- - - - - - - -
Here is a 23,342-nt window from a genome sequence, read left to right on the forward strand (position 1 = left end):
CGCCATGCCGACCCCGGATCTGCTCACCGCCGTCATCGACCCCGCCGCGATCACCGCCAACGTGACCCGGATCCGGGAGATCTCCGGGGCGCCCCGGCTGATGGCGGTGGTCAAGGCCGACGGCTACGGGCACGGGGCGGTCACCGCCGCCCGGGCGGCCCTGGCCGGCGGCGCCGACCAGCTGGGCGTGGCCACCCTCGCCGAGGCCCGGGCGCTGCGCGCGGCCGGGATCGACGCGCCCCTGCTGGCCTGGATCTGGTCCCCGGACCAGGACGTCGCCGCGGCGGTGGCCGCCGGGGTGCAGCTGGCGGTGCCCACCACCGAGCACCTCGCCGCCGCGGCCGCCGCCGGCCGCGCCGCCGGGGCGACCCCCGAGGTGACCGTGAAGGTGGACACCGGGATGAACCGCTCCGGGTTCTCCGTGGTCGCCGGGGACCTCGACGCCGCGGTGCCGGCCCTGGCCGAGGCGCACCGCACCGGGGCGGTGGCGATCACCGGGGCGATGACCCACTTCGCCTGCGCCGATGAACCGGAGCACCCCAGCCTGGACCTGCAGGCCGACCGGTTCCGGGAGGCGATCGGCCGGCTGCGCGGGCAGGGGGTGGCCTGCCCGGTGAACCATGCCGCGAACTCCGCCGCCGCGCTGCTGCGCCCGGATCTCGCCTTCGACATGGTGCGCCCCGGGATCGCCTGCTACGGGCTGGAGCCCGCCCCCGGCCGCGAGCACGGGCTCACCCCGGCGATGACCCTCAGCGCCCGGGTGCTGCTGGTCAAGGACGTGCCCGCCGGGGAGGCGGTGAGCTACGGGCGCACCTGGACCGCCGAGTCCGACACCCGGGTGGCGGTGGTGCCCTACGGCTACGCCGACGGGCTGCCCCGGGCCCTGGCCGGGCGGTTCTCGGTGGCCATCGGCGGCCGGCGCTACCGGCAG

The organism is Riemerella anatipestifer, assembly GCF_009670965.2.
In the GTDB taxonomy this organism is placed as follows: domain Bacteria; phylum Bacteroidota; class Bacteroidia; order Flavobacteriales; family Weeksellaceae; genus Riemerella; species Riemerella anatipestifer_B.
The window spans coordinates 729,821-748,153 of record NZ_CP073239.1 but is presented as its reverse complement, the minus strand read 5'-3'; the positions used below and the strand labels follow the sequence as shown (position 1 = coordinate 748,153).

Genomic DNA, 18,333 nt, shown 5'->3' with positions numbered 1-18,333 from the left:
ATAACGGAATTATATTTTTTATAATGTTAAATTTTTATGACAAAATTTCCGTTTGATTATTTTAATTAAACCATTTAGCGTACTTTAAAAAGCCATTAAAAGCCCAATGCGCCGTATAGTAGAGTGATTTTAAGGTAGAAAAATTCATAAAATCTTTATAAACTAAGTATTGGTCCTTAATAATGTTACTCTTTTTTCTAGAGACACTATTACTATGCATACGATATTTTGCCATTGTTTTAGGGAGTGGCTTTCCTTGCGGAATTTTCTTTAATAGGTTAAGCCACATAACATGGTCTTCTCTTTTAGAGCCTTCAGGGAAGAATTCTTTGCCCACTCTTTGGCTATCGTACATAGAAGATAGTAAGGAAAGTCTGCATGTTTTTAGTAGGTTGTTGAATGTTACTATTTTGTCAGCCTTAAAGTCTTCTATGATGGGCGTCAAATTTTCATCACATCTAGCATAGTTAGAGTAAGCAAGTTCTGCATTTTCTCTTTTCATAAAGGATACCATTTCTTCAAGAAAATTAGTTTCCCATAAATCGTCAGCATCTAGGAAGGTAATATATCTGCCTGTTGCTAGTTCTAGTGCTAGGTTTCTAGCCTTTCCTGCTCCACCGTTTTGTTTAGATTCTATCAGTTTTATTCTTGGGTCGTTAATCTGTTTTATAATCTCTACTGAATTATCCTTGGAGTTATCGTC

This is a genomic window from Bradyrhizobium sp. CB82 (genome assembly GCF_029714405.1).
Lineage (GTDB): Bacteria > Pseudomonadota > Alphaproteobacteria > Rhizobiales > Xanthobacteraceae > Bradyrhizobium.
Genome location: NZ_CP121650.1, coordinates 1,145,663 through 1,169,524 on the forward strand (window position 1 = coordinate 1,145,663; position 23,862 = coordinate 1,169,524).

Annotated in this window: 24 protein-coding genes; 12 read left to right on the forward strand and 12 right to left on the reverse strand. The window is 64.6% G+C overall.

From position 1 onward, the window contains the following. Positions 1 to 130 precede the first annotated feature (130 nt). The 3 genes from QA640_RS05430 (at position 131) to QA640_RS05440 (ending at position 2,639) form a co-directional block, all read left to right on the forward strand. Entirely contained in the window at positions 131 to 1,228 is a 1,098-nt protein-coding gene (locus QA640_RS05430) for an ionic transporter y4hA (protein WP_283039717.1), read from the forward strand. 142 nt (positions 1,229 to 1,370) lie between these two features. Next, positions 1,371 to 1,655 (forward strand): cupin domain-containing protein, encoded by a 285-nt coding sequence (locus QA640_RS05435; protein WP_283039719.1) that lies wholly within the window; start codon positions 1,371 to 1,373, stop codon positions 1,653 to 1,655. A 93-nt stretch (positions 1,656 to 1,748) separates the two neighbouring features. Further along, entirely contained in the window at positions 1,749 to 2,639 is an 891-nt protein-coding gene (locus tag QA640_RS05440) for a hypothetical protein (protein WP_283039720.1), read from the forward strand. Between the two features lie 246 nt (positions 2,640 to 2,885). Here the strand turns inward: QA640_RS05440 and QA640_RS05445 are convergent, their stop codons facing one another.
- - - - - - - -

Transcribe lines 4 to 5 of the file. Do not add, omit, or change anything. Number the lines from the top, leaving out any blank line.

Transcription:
In the GTDB taxonomy this organism is placed as follows: domain Bacteria; phylum Bacteroidota; class Bacteroidia; order Flavobacteriales; family Weeksellaceae; genus Riemerella; species Riemerella anatipestifer_B.
The window spans coordinates 729,821-748,153 of record NZ_CP073239.1 but is presented as its reverse complement, the minus strand read 5'-3'; the positions used below and the strand labels follow the sequence as shown (position 1 = coordinate 748,153).